CK: Vaccine clinical trials come with three phases, and the first stages of the current COVID-19 trials aren’t due for completion until fall 2020, spring 2021, or much later. And there are good reasons to allow time for safety checks.

Some preliminary vaccines for the related coronavirus SARS, for instance, actually enhanced the disease in model experiments. In other cases, vaccines that may have been rushed into use have caused other harms. The 1976 swine flu vaccine was estimated to have caused approximately one Guillain-Barré syndrome case per 100,000 persons vaccinated.


SS: What are the economic impacts of this pandemic on our communities?

CK: There are various implications, as we have seen.

Many cities are braced for budget shortfalls and many are planning cuts and layoffs. For instance, the mayor of San Antonio, Texas, predicts that his municipality will face as much as a $100 million shortfall. In addition, the national unemployment rate will increase, there will be losses in industrial production, and U.S. GDP will contract.

However, it is difficult to gauge exactly how major pandemics affect economic activity in the medium to longer term.


SS: What steps are public health departments, healthcare systems, and governments across the country taking to tackle COVID-19? Maybe knowing them would help planners think about supporting that work.  

CK: There are various strategies being employed to fight COVID-19. The most common strategies, irrespective of whether the number of cases is increasing, remaining the same, or decreasing, that are being employed are:

  • Greatly scaling up diagnostic testing and previous exposure screening capacity to identify cases and those immune
  • Growing the number of available hospital and intensive care beds with ventilators and other relevant equipment
  • Radically increasing the availability and improving the distribution of necessary supplies, including personal protective equipment, testing swabs, laboratory reagents, and test kits
  • Mobilizing a large temporary workforce drawing from current medical and nursing students, returning Peace Corp volunteers, and others
  • Scaling up contact tracing and quarantining of close contacts of known COVID-19 cases.

SS: Can you offer specific guidance for places or communities where disease is spreading but is still limited?

CK: For those places where disease spread is still very limited, continue moderate physical distancing along with rigorous case identification, contact tracing, followed by case and contact isolation.

To slow the spread, schools are closed across the country, workers are being asked to do their jobs from home when possible, community gathering spaces such as malls and gyms are closed, and restaurants are being asked to limit their services.

These measures will need to be in place in each state until transmission has measurably slowed down and health infrastructure can be scaled up to safely manage outbreaks and care for the sick.


SS: What is the role of planners in all of this? How can planners help fight this pandemic?

CK: The best way to think about planners’ roles in making our communities resilient to such pandemics is approaching them as events of emergencies such as natural disasters and applying a similar planning lens.

Planners play important roles in all phases of CDC’s standard response activity areas mentioned below, which are based on FEMA’s mission areas of Technical Assistance Program and FEMA’s description of Emergency Management:

  • Preparedness: Developing planning, training, and educational activities for events that cannot be mitigated; for example, disaster preparedness plans that identify what to do, where to go, or who to call for help in a disaster.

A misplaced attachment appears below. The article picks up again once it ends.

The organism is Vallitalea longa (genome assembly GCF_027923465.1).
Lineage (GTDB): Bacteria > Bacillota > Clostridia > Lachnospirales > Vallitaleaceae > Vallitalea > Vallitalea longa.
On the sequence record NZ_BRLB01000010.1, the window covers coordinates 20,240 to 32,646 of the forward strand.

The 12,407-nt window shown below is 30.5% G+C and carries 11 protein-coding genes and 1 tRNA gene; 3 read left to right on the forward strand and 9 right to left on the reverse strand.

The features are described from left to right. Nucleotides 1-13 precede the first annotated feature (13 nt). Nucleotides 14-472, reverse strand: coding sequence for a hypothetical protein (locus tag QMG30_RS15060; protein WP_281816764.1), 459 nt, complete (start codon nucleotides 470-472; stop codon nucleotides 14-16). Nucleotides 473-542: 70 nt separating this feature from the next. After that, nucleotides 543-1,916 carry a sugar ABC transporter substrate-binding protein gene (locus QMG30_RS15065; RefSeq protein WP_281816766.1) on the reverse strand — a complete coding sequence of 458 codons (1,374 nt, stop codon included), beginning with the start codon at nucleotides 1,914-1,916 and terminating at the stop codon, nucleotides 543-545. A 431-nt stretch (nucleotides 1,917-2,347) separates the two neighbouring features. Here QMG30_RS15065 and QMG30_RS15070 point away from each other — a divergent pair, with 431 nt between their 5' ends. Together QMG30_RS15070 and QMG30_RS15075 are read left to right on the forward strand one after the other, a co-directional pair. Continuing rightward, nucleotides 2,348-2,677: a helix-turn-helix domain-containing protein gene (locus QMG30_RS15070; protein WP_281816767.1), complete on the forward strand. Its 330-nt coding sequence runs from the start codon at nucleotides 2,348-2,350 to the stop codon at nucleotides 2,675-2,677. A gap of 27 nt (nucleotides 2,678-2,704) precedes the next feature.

• Prevention:  Developing the capabilities necessary to avoid, prevent, or stop negative outcomes from an event beforehand.
  • Protection: Developing the capabilities necessary to immediately secure a community or region against negative outcomes from an event that has occurred.
  • Mitigation: Developing the capabilities necessary to initially reduce the loss of life and property by lessening the impact an event.
  • Response: Developing the ongoing capabilities and activities necessary to save lives, protect property and the environment, and meet basic human needs after an incident has occurred.
  • Recovery: Developing the core capabilities necessary to assist communities affected by an incident to recover as rapidly, efficiently, and effectively as possible.

Here, I can’t emphasize enough that planners need to work with public health departments and other sectors to build resilient communities.


SS:  How planners can help public health departments in the response and recovery phases?

CK: Helping with contract tracing is one example. When applied to the U.S. population, a New Zealand-like approach would mean a total of 13,000 contact tracers in this country, a Massachusetts-like approach would mean a total of 50,000, and a Wuhan-like approach would mean more than 265,000.

The contract tracing initiative announced by Massachusetts involves a multiagency and multisectoral coordinated approach that can serve as an example to other states. Planners can play important roles to support such initiatives.


SS: Thanks for this information, Chris. I am sure this will help planners understand COVID-19 from a public health perspective.

CK: No problem. Talk with you soon.


It is hard to imagine that I will never talk with Chris again. I had personally known Chris only for the last three years, but it felt like we had a special bond. That was a unique quality of Chris’s — making people feel that they were special. So, it was no surprise that around 370 people attended his online memorial on May 20, 2020.

Here are a few phrases that people used during the memorial to describe him: very kind soul, touched so many lives, he had the courage to speak truth to power, believed in always giving, we are all lesser because of his passing, he always said: “pay it forward.”

His passing is a huge loss to the field. CDC Foundation understands this and has created the Chris Kochtitzky Memorial Fund in his honor to build a bridge between urban planning and public health.

Chris, I will miss you. As one of your friends said, “You were one of the most special people on earth.  I'm going to look up in the night sky because I'll bet there is a new shining star up there.”

Top image: COVID-19 prevention guidelines. Illustration from the CDC.


About the Author
Sagar Shah, PhD, AICP, is APA's Planning and Community Health manager.

June 17, 2020

By Sagar Shah, PhD, AICP